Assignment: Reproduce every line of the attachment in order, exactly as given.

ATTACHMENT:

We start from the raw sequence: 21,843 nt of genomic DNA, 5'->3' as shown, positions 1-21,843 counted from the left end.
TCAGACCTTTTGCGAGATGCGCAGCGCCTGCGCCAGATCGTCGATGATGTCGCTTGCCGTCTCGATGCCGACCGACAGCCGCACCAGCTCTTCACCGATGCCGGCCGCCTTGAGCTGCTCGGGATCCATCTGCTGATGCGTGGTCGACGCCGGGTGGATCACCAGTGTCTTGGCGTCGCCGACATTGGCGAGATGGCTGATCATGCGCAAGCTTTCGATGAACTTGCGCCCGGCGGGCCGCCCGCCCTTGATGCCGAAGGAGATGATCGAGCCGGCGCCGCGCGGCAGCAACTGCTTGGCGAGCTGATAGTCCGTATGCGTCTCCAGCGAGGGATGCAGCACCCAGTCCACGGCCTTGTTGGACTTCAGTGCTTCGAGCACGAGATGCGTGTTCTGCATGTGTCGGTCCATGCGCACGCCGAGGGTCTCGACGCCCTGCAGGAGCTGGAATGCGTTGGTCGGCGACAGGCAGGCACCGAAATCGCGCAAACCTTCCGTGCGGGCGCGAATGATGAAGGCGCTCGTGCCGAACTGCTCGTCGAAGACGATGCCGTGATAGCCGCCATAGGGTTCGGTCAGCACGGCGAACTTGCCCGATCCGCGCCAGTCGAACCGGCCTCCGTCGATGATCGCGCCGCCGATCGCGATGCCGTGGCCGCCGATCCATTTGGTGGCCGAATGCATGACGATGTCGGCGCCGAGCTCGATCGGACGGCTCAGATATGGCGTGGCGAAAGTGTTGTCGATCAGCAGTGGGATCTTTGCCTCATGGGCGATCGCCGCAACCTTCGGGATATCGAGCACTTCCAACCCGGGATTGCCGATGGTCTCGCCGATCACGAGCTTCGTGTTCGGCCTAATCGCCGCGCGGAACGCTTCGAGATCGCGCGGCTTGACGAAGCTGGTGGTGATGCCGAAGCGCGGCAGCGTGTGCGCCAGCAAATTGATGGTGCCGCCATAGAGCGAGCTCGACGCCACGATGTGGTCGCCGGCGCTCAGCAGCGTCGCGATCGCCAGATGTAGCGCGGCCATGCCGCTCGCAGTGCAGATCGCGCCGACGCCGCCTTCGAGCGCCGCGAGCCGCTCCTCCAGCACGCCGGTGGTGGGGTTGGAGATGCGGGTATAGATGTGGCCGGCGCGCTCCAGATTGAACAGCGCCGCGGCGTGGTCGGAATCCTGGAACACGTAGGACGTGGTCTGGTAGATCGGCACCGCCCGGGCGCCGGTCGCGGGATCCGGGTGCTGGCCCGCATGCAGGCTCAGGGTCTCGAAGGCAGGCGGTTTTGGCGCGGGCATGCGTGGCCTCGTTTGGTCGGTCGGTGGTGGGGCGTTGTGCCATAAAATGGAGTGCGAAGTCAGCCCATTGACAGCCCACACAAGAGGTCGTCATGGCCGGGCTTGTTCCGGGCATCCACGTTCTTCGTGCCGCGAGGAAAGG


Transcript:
We start from the raw sequence: 21,843 nt of genomic DNA, 5'->3' as shown, positions 1-21,843 counted from the left end.
TCAGACCTTTTGCGAGATGCGCAGCGCCTGCGCCAGATCGTCGATGATGTCGCTTGCCGTCTCGATGCCGACCGACAGCCGCACCAGCTCTTCACCGATGCCGGCCGCCTTGAGCTGCTCGGGATCCATCTGCTGATGCGTGGTCGACGCCGGGTGGATCACCAGTGTCTTGGCGTCGCCGACATTGGCGAGATGGCTGATCATGCGCAAGCTTTCGATGAACTTGCGCCCGGCGGGCCGCCCGCCCTTGATGCCGAAGGAGATGATCGAGCCGGCGCCGCGCGGCAGCAACTGCTTGGCGAGCTGATAGTCCGTATGCGTCTCCAGCGAGGGATGCAGCACCCAGTCCACGGCCTTGTTGGACTTCAGTGCTTCGAGCACGAGATGCGTGTTCTGCATGTGTCGGTCCATGCGCACGCCGAGGGTCTCGACGCCCTGCAGGAGCTGGAATGCGTTGGTCGGCGACAGGCAGGCACCGAAATCGCGCAAACCTTCCGTGCGGGCGCGAATGATGAAGGCGCTCGTGCCGAACTGCTCGTCGAAGACGATGCCGTGATAGCCGCCATAGGGTTCGGTCAGCACGGCGAACTTGCCCGATCCGCGCCAGTCGAACCGGCCTCCGTCGATGATCGCGCCGCCGATCGCGATGCCGTGGCCGCCGATCCATTTGGTGGCCGAATGCATGACGATGTCGGCGCCGAGCTCGATCGGACGGCTCAGATATGGCGTGGCGAAAGTGTTGTCGATCAGCAGTGGGATCTTTGCCTCATGGGCGATCGCCGCAACCTTCGGGATATCGAGCACTTCCAACCCGGGATTGCCGATGGTCTCGCCGATCACGAGCTTCGTGTTCGGCCTAATCGCCGCGCGGAACGCTTCGAGATCGCGCGGCTTGACGAAGCTGGTGGTGATGCCGAAGCGCGGCAGCGTGTGCGCCAGCAAATTGATGGTGCCGCCATAGAGCGAGCTCGACGCCACGATGTGGTCGCCGGCGCTCAGCAGCGTCGCGATCGCCAGATGTAGCGCGGCCATGCCGCTCGCAGTGCAGATCGCGCCGACGCCGCCTTCGAGCGCCGCGAGCCGCTCCTCCAGCACGCCGGTGGTGGGGTTGGAGATGCGGGTATAGATGTGGCCGGCGCGCTCCAGATTGAACAGCGCCGCGGCGTGGTCGGAATCCTGGAACACGTAGGACGTGGTCTGGTAGATCGGCACCGCCCGGGCGCCGGTCGCGGGATCCGGGTGCTGGCCCGCATGCAGGCTCAGGGTCTCGAAGGCAGGCGGTTTTGGCGCGGGCATGCGTGGCCTCGTTTGGTCGGTCGGTGGTGGGGCGTTGTGCCATAAAATGGAGTGCGAAGTCAGCCCATTGACAGCCCACACAAGAGGTCGTCATGGCCGGGCTTGTTCCGGGCATCCACGTTCTTCGTGCCGCGAGGAAAGG